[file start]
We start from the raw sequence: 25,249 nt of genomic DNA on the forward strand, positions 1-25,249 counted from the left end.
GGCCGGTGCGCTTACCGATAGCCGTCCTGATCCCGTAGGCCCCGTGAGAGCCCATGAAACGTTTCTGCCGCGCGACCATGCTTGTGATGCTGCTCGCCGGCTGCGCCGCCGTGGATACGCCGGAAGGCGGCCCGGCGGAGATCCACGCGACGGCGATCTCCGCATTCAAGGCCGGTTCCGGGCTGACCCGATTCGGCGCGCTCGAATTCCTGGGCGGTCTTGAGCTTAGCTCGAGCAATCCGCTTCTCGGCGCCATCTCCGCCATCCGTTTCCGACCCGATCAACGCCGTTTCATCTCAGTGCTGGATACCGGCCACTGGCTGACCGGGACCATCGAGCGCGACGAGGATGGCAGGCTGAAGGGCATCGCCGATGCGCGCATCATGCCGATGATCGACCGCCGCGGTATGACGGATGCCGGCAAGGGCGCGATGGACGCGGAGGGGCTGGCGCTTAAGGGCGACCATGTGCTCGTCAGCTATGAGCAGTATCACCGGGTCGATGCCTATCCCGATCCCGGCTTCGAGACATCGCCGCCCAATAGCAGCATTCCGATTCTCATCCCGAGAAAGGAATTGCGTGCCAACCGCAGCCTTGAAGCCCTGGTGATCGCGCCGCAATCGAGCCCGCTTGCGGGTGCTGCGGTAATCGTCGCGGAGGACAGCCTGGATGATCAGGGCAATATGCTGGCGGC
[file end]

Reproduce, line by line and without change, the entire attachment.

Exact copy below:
We start from the raw sequence: 25,249 nt of genomic DNA on the forward strand, positions 1-25,249 counted from the left end.
GGCCGGTGCGCTTACCGATAGCCGTCCTGATCCCGTAGGCCCCGTGAGAGCCCATGAAACGTTTCTGCCGCGCGACCATGCTTGTGATGCTGCTCGCCGGCTGCGCCGCCGTGGATACGCCGGAAGGCGGCCCGGCGGAGATCCACGCGACGGCGATCTCCGCATTCAAGGCCGGTTCCGGGCTGACCCGATTCGGCGCGCTCGAATTCCTGGGCGGTCTTGAGCTTAGCTCGAGCAATCCGCTTCTCGGCGCCATCTCCGCCATCCGTTTCCGACCCGATCAACGCCGTTTCATCTCAGTGCTGGATACCGGCCACTGGCTGACCGGGACCATCGAGCGCGACGAGGATGGCAGGCTGAAGGGCATCGCCGATGCGCGCATCATGCCGATGATCGACCGCCGCGGTATGACGGATGCCGGCAAGGGCGCGATGGACGCGGAGGGGCTGGCGCTTAAGGGCGACCATGTGCTCGTCAGCTATGAGCAGTATCACCGGGTCGATGCCTATCCCGATCCCGGCTTCGAGACATCGCCGCCCAATAGCAGCATTCCGATTCTCATCCCGAGAAAGGAATTGCGTGCCAACCGCAGCCTTGAAGCCCTGGTGATCGCGCCGCAATCGAGCCCGCTTGCGGGTGCTGCGGTAATCGTCGCGGAGGACAGCCTGGATGATCAGGGCAATATGCTGGCGGC